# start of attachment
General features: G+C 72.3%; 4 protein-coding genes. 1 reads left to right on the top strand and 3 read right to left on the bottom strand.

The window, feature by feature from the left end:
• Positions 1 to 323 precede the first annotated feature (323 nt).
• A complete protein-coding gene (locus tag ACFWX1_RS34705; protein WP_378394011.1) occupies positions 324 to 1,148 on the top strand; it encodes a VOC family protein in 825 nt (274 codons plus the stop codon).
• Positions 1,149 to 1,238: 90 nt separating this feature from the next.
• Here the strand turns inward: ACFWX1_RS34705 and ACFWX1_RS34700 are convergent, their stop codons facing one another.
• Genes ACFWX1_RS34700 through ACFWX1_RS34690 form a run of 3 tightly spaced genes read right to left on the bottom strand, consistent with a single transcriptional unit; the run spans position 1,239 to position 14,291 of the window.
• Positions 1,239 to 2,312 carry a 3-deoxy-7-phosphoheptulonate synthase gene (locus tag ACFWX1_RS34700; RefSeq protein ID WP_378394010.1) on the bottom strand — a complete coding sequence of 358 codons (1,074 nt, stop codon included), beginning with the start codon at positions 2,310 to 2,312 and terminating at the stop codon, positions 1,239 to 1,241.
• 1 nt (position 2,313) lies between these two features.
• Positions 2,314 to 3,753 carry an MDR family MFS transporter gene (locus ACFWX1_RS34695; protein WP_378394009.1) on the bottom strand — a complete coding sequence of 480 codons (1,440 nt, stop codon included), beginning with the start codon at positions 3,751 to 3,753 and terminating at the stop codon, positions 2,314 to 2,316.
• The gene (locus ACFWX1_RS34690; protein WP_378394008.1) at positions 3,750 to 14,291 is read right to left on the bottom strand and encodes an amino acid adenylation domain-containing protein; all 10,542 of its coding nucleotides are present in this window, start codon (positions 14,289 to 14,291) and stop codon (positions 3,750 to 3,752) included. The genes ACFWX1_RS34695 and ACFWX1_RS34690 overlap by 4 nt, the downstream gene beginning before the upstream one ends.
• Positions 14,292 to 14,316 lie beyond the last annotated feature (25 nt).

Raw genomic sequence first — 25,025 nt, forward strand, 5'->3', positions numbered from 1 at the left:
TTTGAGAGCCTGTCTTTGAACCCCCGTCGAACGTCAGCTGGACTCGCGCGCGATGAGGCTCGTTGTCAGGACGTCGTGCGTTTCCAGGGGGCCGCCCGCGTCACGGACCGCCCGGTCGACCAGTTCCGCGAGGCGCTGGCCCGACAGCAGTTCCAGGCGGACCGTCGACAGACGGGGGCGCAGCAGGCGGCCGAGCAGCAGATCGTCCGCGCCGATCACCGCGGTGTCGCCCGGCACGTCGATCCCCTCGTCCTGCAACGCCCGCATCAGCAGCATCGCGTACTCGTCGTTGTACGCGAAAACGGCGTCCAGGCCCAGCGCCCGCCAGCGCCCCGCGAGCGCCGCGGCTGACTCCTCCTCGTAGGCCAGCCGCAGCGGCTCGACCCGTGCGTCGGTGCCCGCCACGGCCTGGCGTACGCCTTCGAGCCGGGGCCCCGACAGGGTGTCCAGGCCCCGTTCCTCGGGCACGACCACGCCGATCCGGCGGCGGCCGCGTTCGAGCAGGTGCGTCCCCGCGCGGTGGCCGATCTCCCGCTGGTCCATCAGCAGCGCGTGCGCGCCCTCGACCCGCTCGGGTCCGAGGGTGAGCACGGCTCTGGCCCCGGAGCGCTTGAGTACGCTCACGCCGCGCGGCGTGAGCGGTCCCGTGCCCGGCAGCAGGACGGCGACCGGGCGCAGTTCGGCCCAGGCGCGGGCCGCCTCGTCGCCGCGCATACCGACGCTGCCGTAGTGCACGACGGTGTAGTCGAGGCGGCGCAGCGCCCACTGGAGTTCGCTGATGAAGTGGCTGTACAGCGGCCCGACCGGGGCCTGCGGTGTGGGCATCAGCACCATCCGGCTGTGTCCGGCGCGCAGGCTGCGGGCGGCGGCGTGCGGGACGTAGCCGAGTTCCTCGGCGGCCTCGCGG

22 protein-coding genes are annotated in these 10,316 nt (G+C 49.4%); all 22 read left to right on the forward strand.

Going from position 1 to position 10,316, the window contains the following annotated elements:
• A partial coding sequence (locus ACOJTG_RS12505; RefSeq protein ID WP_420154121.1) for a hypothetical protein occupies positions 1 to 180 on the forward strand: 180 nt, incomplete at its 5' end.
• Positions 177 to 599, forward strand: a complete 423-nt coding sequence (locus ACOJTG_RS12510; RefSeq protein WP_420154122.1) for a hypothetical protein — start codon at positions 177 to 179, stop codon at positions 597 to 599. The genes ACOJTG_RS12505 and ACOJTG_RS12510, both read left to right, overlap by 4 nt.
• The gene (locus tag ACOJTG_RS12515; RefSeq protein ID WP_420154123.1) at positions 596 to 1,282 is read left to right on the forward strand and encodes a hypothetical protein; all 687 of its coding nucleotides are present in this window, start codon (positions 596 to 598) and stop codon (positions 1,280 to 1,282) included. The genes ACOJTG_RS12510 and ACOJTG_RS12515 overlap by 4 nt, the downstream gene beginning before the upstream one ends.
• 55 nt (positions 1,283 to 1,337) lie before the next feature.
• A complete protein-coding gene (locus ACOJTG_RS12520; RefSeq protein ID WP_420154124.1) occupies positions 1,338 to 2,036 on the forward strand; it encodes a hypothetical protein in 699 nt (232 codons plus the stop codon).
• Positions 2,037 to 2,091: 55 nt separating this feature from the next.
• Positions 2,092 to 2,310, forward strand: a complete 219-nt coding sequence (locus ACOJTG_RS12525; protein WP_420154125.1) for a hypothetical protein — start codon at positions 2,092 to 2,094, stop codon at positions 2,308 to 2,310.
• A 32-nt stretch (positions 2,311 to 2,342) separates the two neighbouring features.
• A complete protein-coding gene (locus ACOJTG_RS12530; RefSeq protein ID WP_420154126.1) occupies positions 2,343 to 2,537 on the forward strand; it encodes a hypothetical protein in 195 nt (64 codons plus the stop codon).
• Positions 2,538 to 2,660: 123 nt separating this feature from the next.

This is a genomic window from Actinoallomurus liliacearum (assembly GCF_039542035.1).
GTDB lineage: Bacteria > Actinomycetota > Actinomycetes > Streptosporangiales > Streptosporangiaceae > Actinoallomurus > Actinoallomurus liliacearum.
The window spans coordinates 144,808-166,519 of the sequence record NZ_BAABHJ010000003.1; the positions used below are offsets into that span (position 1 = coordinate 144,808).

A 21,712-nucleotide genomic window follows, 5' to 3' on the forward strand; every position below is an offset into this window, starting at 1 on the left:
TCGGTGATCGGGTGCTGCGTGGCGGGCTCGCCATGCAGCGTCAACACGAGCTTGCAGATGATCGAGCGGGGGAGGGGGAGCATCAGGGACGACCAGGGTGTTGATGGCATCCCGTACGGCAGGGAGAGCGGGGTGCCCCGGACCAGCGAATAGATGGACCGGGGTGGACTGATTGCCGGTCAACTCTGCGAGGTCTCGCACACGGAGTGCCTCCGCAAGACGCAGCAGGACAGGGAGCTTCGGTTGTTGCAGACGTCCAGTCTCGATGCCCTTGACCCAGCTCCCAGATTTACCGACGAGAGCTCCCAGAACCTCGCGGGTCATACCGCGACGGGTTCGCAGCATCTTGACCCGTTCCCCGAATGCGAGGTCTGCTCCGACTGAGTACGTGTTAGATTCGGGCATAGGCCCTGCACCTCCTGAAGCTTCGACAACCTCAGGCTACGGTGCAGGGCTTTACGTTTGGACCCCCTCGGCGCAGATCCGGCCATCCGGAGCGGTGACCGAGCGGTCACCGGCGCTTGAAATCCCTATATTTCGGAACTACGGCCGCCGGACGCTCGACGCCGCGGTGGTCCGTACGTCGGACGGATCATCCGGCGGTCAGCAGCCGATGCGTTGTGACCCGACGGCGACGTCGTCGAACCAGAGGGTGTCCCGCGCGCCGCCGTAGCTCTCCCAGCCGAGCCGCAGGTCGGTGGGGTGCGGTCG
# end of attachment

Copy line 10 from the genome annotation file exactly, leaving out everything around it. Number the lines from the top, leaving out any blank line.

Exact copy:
• Positions 2,314 to 3,753 carry an MDR family MFS transporter gene (locus ACFWX1_RS34695; protein WP_378394009.1) on the bottom strand — a complete coding sequence of 480 codons (1,440 nt, stop codon included), beginning with the start codon at positions 3,751 to 3,753 and terminating at the stop codon, positions 2,314 to 2,316.